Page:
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Numen - Cyclothymia CD (album) cover

CYCLOTHYMIA

Numen

 

Neo-Prog

3.88 | 77 ratings

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BrufordFreak
3 stars Once again I'm confronted with an album that has been garnering a lot of high praise from other reviewers that falls shockingly short of the expectations laid out before me. The song structures are simple, I hear little virtuosity from the instrumentalists, the Neo Prog "hooks" used to try to win over the listeners allegiance feel so scripted and cloying as to make me wonder if the players had any fun at all in laying down these tracks, the sound engineering is quite flawed--which might be made possible by the dated instruments chosen to transport the band's ideas and sound (especially the keyboards), and the music laid down to support the vocal sections is often rather dull and anemic.

The opening song, 1. "The Man with The X-Ray Eyes" (6:54) opens strongly--as a great instrumental--but then takes an unexpected turn toward homogeneity with the entrance of the AMBROSIA-like vocals. Why he gets so melodramatically emotional in the second verse I have no clue but it's too much, over the top, for me. (12.75/15)

2. "Some Faith" (5:01) opens with solo electric piano before lead singer CÚsar Alcaraz enters. Synth washes and lead electric guitar make appearances before drums and bass join at the end of the second minute. Nice section after the first guitar solo, but then it becomes Disney soundtrack (I'm reminded of the original Aladdin film). The lead guitarist shows some flair in his final solo around the 4:00 mark. (8.5/10)

3. "A Cosmic Prayer" (7:04) opens with some cool keyboard sound and fast cymbal play before a series of power chords enter to introduce a series of chords. When the song's rhythm and tempo is finally established, the strangely effected vocal enters. It often feels out of sync with the instrumental music--as if it doesn't even belong to this song. The music is so purely rock 101 support and the vocal so mismatched. At 3:35 there is an instrumental interlude that is nice--with pleasant guitar and synth soli and interesting chordal and tempo changes--but then we have to go back to the anemic main theme. (12/15)

4. "Cyclothymia" (14:30) The title song and album's longest epic hits all the right buttons but lacks excitement and soul. It's prog-by-the-numbers. It opens with ominous solo electric piano arpeggi (supported by background synth washes). CÚsar enters singing in a lower register. This is better though still wobbly and having trouble with pitch and pocket. Nice FIXX-like guitar chord play between the vocal sections in the fourth minute. Though there is a distant electric guitar soloing nicely in the background of the second verse, the music is just so soulless. The instrumental middle section starting in the seventh minute is nice--some power and creativity expressed here both musically and with added samples and tapes--but then it shifts into a disappointing and overly simple piano- and organ-based URIAH HEEP-like section at the eighth minute. It does recover its allure a bit once it reverts to slower tempo, and then as the music builds and fills with the emotionally-delivered final verses. Kind of SYLVAN-like here. nice finish. (24.5/30)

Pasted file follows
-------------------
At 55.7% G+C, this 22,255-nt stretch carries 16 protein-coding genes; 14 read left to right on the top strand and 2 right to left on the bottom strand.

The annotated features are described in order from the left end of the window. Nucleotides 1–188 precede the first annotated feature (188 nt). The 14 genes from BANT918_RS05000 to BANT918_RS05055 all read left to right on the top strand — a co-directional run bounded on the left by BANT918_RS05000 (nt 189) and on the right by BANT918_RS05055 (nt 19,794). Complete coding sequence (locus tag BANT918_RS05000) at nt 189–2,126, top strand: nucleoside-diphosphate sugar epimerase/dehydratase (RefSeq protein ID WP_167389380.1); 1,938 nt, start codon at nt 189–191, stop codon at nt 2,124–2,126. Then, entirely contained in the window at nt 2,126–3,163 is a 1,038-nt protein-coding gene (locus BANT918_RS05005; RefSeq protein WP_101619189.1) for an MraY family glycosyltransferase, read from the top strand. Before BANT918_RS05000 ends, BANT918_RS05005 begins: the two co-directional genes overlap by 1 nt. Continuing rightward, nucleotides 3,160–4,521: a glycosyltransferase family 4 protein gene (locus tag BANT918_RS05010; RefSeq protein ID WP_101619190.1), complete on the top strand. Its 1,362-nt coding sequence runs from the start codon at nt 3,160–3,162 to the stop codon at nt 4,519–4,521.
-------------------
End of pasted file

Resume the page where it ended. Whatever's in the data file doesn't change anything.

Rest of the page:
5. "Lady of the Winds" (5:31) opens with child singing "rain, rain, go away, come again some other day" before VANGELIS-like theme opens the instrumental music. Vocal enters dully and with pitch issues at the end of the first minute. Nice instrumental support, but this vocalist is not up to the task of professional enhancement of the music he is given. Music takes and odd direction in the fourth minute, kind of campy, before Spanish guitar solo. Were there no singing or lyrics to this song, it would be free to explore some exciting instrumental expression, but, as it is, the song is like a classic rock support for the vocal. The new AMBROSIA? (8/10)

6. "Footprints" (9:27) opens with piano and some oddly effected electric guitar establishing a rather ominous, almost sad, emotional tone. When CÚsar enters with a frail, warbly voice, I am suddenly confused: what kind of emotion is the band trying to convey here? It's a nice, engaging musical foundation--not unlike Chilean prog band AISLES--but unpolished. At 3:40 there is a clean break and switch into more spacious instrumental section. This is nice. With the climax of "Cyclomythia" and the instrumental opening of "The Man with the X-ray Eyes," this is the best part of the album. When CÚsar rejoins, they almost make it work, but then things just fall apart after the music leaves the hard-driving guitar-based section to become more theatric for it's climactic end. (16.75/20)

This album shows potential but the sound, song constructs, vocals, and energy injected into the music all need improvement. I wish the band could benefit from some different input from other producers to bring this same music up to modern standards.

C/3.5 stars; a nice addition to a prog lover's music collection--especially if you like Neo Prog or prog-related acts like Ambrosia and Journey.

BrufordFreak | 3/5 |

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